Facebook announced an expanded Notification tab Monday, featuring local and global updates as well as relevant information about your favorite sports teams and TV shows.
“Every day, people use their notifications to keep up-to-date with their friends and family,” product manager Keith Peiris wrote in a Facebook press release. “We’ve heard feedback that people wanted to add important information that they can easily see, all in one place.”
Instead of chronological updates on friends’ posts and interactions, Facebook showed a new feed of notifications in a promotional video that categorized updates into different categories such as “New movies this week,” “Your events today,” “TV shows on today,” and “Trending.”
By enabling Location History in the Facebook app, users can also receive notifications on local events and news, weather updates, and nearby places to eat.
This development could be a product of Facebook’s shrinking "coolness’" factor. According to a May 2015 report by Global Web Index (GWI), only 14 percent of teens vote Facebook as the "coolest" social network. Although Facebook still has the most members of any social site, it was the only major network to witness a usage drop in 2014, with a 9% decline. Facebook’s competitors Pintrest and Tumblr witnessed huge growth, at 97 and 95 percent respectively.
Facebook’s new notification features may also be a response to the recent trends of passivity among users. Namely, users are spending more time on the mobile internet and choosing to surf rather than post.
“It’s not that Facebook is being abandoned,” GWI’s head of trends Jason Mander explained in the study. “Rather, it’s that people are using Facebook less intensively or actively than before.”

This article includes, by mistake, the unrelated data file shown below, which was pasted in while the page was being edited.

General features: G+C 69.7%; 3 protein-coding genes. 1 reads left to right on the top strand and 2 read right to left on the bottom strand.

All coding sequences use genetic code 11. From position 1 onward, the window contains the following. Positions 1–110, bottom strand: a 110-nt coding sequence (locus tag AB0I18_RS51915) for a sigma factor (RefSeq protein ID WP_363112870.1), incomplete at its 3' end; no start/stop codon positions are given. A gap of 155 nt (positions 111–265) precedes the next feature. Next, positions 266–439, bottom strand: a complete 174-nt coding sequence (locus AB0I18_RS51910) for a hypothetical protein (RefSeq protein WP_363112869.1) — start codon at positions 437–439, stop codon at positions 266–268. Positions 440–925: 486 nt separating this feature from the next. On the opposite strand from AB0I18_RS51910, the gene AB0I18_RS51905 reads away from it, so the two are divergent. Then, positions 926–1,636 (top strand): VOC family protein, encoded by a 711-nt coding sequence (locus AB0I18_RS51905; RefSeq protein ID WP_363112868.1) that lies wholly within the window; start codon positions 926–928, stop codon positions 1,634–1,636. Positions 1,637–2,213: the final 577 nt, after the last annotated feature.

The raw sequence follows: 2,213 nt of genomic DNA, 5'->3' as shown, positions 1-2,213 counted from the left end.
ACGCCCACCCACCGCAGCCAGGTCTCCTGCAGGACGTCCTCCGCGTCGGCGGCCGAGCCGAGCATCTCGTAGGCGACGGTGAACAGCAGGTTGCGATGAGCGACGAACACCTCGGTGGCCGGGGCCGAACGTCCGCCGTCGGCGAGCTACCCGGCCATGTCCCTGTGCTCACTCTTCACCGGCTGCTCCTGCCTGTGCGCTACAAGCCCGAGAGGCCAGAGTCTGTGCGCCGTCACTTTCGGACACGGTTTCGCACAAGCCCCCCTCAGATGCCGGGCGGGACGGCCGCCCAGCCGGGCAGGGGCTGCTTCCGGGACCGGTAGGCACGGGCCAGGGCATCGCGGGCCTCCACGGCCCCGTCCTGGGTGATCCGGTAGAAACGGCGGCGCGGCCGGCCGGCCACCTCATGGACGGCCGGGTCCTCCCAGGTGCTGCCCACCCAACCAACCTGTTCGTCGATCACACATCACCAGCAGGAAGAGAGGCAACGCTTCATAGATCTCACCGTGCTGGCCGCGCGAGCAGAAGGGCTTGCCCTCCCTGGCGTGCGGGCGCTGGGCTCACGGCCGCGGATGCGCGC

And Mr. Mander suggests the increases in mobile internet and passive usage are correlated. When users browse social media on their phones, they typically are short on time and viewing smaller smartphone screens. “This encourages much more passive forms of engagement where people are more likely to simply look at things rather than interact with them,” explains Mander. Out of the 1.32 billion users Facebook reported in 2014, 30 percent of the users reported using the social networking site exclusively on their phone.
Data from Pew Research supports the passive user theory, saying users get far more than they give. According to the data, 12 percent of Facebook users tagged a friend in a photo, but 35 percent were themselves tagged and 40 percent of users in Pew’s study made a friend request, compared to 63 percent that reported receiving at least one request.
So where is all the activity coming from?
Pew suggests that “power users” skew the demographics, causing observers to underestimate the number of passive users. The average Facebook user gets more likes, friend requests, and messages than they give to others because of a segment of “power users” on the site “who specialize in different Facebook activities and contribute much more than the typical user does.”